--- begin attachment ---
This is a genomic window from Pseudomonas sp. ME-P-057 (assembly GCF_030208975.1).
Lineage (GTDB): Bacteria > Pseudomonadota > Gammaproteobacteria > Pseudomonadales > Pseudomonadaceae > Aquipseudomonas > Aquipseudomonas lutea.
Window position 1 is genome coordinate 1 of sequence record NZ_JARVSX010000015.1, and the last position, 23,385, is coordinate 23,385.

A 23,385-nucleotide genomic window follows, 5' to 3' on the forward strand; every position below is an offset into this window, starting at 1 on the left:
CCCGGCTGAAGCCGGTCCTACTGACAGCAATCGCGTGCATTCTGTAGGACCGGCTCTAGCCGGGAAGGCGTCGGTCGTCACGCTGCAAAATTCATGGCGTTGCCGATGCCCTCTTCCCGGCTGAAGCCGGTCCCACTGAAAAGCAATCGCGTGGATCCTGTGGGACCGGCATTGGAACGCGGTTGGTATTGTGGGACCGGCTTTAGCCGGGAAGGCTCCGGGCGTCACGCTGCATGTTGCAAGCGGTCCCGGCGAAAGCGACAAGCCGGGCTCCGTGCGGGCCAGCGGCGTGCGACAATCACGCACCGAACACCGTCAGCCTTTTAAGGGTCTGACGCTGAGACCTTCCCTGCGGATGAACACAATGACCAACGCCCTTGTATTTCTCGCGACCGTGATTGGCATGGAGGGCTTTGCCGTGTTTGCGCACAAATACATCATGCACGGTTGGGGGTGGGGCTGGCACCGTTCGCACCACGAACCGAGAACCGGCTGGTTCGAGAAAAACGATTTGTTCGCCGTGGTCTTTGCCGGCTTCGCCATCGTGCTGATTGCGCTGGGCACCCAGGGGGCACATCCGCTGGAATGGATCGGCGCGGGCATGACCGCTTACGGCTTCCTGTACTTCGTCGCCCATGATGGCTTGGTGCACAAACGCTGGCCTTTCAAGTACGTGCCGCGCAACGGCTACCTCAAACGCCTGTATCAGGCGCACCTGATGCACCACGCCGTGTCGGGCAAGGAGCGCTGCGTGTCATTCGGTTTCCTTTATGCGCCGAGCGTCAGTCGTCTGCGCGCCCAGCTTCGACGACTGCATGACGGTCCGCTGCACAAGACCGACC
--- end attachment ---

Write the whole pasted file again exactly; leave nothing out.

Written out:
This is a genomic window from Pseudomonas sp. ME-P-057 (assembly GCF_030208975.1).
Lineage (GTDB): Bacteria > Pseudomonadota > Gammaproteobacteria > Pseudomonadales > Pseudomonadaceae > Aquipseudomonas > Aquipseudomonas lutea.
Window position 1 is genome coordinate 1 of sequence record NZ_JARVSX010000015.1, and the last position, 23,385, is coordinate 23,385.

A 23,385-nucleotide genomic window follows, 5' to 3' on the forward strand; every position below is an offset into this window, starting at 1 on the left:
CCCGGCTGAAGCCGGTCCTACTGACAGCAATCGCGTGCATTCTGTAGGACCGGCTCTAGCCGGGAAGGCGTCGGTCGTCACGCTGCAAAATTCATGGCGTTGCCGATGCCCTCTTCCCGGCTGAAGCCGGTCCCACTGAAAAGCAATCGCGTGGATCCTGTGGGACCGGCATTGGAACGCGGTTGGTATTGTGGGACCGGCTTTAGCCGGGAAGGCTCCGGGCGTCACGCTGCATGTTGCAAGCGGTCCCGGCGAAAGCGACAAGCCGGGCTCCGTGCGGGCCAGCGGCGTGCGACAATCACGCACCGAACACCGTCAGCCTTTTAAGGGTCTGACGCTGAGACCTTCCCTGCGGATGAACACAATGACCAACGCCCTTGTATTTCTCGCGACCGTGATTGGCATGGAGGGCTTTGCCGTGTTTGCGCACAAATACATCATGCACGGTTGGGGGTGGGGCTGGCACCGTTCGCACCACGAACCGAGAACCGGCTGGTTCGAGAAAAACGATTTGTTCGCCGTGGTCTTTGCCGGCTTCGCCATCGTGCTGATTGCGCTGGGCACCCAGGGGGCACATCCGCTGGAATGGATCGGCGCGGGCATGACCGCTTACGGCTTCCTGTACTTCGTCGCCCATGATGGCTTGGTGCACAAACGCTGGCCTTTCAAGTACGTGCCGCGCAACGGCTACCTCAAACGCCTGTATCAGGCGCACCTGATGCACCACGCCGTGTCGGGCAAGGAGCGCTGCGTGTCATTCGGTTTCCTTTATGCGCCGAGCGTCAGTCGTCTGCGCGCCCAGCTTCGACGACTGCATGACGGTCCGCTGCACAAGACCGACC